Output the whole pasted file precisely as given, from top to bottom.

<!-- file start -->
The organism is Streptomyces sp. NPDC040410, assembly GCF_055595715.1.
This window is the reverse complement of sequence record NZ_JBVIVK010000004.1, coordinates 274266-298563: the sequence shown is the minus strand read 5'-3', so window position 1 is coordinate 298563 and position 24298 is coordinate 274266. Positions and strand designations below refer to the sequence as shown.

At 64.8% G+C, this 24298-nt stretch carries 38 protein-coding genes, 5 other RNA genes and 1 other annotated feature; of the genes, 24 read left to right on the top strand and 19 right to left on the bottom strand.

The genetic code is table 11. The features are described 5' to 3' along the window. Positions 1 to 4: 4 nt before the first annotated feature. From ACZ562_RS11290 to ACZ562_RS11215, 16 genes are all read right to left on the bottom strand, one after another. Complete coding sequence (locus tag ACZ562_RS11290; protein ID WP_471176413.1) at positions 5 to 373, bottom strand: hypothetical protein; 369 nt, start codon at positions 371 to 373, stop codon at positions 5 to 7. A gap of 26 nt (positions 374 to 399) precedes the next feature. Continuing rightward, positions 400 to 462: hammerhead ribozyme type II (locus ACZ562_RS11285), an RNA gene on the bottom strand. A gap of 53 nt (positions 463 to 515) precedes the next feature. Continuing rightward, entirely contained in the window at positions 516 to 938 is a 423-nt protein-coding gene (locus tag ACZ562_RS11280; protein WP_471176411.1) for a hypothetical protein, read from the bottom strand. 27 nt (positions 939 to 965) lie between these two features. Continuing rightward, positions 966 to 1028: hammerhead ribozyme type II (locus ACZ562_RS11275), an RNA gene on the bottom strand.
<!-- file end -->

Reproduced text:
The organism is Streptomyces sp. NPDC040410, assembly GCF_055595715.1.
This window is the reverse complement of sequence record NZ_JBVIVK010000004.1, coordinates 274266-298563: the sequence shown is the minus strand read 5'-3', so window position 1 is coordinate 298563 and position 24298 is coordinate 274266. Positions and strand designations below refer to the sequence as shown.

At 64.8% G+C, this 24298-nt stretch carries 38 protein-coding genes, 5 other RNA genes and 1 other annotated feature; of the genes, 24 read left to right on the top strand and 19 right to left on the bottom strand.

The genetic code is table 11. The features are described 5' to 3' along the window. Positions 1 to 4: 4 nt before the first annotated feature. From ACZ562_RS11290 to ACZ562_RS11215, 16 genes are all read right to left on the bottom strand, one after another. Complete coding sequence (locus tag ACZ562_RS11290; protein ID WP_471176413.1) at positions 5 to 373, bottom strand: hypothetical protein; 369 nt, start codon at positions 371 to 373, stop codon at positions 5 to 7. A gap of 26 nt (positions 374 to 399) precedes the next feature. Continuing rightward, positions 400 to 462: hammerhead ribozyme type II (locus ACZ562_RS11285), an RNA gene on the bottom strand. A gap of 53 nt (positions 463 to 515) precedes the next feature. Continuing rightward, entirely contained in the window at positions 516 to 938 is a 423-nt protein-coding gene (locus tag ACZ562_RS11280; protein WP_471176411.1) for a hypothetical protein, read from the bottom strand. 27 nt (positions 939 to 965) lie between these two features. Continuing rightward, positions 966 to 1028: hammerhead ribozyme type II (locus ACZ562_RS11275), an RNA gene on the bottom strand.